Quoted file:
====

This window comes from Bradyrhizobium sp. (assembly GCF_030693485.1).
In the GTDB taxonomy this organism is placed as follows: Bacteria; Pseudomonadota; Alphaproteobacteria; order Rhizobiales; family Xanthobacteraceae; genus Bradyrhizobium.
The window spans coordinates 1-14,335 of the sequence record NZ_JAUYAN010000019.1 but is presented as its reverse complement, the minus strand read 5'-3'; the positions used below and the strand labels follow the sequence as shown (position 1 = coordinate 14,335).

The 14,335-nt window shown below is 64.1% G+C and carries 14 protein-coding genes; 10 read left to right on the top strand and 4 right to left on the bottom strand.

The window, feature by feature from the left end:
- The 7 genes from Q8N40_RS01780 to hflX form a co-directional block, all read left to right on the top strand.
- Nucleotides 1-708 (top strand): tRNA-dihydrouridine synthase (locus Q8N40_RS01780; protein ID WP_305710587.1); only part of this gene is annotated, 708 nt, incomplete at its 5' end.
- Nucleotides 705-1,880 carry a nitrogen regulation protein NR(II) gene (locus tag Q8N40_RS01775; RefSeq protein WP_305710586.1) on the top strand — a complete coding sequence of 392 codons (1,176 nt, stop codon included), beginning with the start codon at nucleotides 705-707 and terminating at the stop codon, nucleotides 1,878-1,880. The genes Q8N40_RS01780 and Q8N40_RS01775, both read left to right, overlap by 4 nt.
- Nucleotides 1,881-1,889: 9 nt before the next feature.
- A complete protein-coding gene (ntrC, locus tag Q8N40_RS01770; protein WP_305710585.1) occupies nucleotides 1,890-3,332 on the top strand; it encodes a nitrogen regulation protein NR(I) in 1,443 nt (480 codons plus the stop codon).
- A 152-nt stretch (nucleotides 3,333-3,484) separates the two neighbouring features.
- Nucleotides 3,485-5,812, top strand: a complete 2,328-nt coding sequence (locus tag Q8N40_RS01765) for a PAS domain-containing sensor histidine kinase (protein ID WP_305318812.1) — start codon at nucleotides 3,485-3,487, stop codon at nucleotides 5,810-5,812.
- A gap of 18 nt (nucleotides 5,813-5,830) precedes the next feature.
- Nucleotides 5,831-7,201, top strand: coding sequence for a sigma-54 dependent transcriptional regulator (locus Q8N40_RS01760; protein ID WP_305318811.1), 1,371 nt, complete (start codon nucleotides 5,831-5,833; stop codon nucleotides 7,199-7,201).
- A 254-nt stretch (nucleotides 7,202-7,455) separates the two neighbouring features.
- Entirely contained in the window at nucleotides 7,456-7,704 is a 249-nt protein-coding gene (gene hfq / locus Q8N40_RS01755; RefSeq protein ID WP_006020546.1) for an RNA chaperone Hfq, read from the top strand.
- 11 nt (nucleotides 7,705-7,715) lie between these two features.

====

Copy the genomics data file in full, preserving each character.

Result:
This window comes from Bradyrhizobium sp. (assembly GCF_030693485.1).
In the GTDB taxonomy this organism is placed as follows: Bacteria; Pseudomonadota; Alphaproteobacteria; order Rhizobiales; family Xanthobacteraceae; genus Bradyrhizobium.
The window spans coordinates 1-14,335 of the sequence record NZ_JAUYAN010000019.1 but is presented as its reverse complement, the minus strand read 5'-3'; the positions used below and the strand labels follow the sequence as shown (position 1 = coordinate 14,335).

The 14,335-nt window shown below is 64.1% G+C and carries 14 protein-coding genes; 10 read left to right on the top strand and 4 right to left on the bottom strand.

The window, feature by feature from the left end:
- The 7 genes from Q8N40_RS01780 to hflX form a co-directional block, all read left to right on the top strand.
- Nucleotides 1-708 (top strand): tRNA-dihydrouridine synthase (locus Q8N40_RS01780; protein ID WP_305710587.1); only part of this gene is annotated, 708 nt, incomplete at its 5' end.
- Nucleotides 705-1,880 carry a nitrogen regulation protein NR(II) gene (locus tag Q8N40_RS01775; RefSeq protein WP_305710586.1) on the top strand — a complete coding sequence of 392 codons (1,176 nt, stop codon included), beginning with the start codon at nucleotides 705-707 and terminating at the stop codon, nucleotides 1,878-1,880. The genes Q8N40_RS01780 and Q8N40_RS01775, both read left to right, overlap by 4 nt.
- Nucleotides 1,881-1,889: 9 nt before the next feature.
- A complete protein-coding gene (ntrC, locus tag Q8N40_RS01770; protein WP_305710585.1) occupies nucleotides 1,890-3,332 on the top strand; it encodes a nitrogen regulation protein NR(I) in 1,443 nt (480 codons plus the stop codon).
- A 152-nt stretch (nucleotides 3,333-3,484) separates the two neighbouring features.
- Nucleotides 3,485-5,812, top strand: a complete 2,328-nt coding sequence (locus tag Q8N40_RS01765) for a PAS domain-containing sensor histidine kinase (protein ID WP_305318812.1) — start codon at nucleotides 3,485-3,487, stop codon at nucleotides 5,810-5,812.
- A gap of 18 nt (nucleotides 5,813-5,830) precedes the next feature.
- Nucleotides 5,831-7,201, top strand: coding sequence for a sigma-54 dependent transcriptional regulator (locus Q8N40_RS01760; protein ID WP_305318811.1), 1,371 nt, complete (start codon nucleotides 5,831-5,833; stop codon nucleotides 7,199-7,201).
- A 254-nt stretch (nucleotides 7,202-7,455) separates the two neighbouring features.
- Entirely contained in the window at nucleotides 7,456-7,704 is a 249-nt protein-coding gene (gene hfq / locus Q8N40_RS01755; RefSeq protein ID WP_006020546.1) for an RNA chaperone Hfq, read from the top strand.
- 11 nt (nucleotides 7,705-7,715) lie between these two features.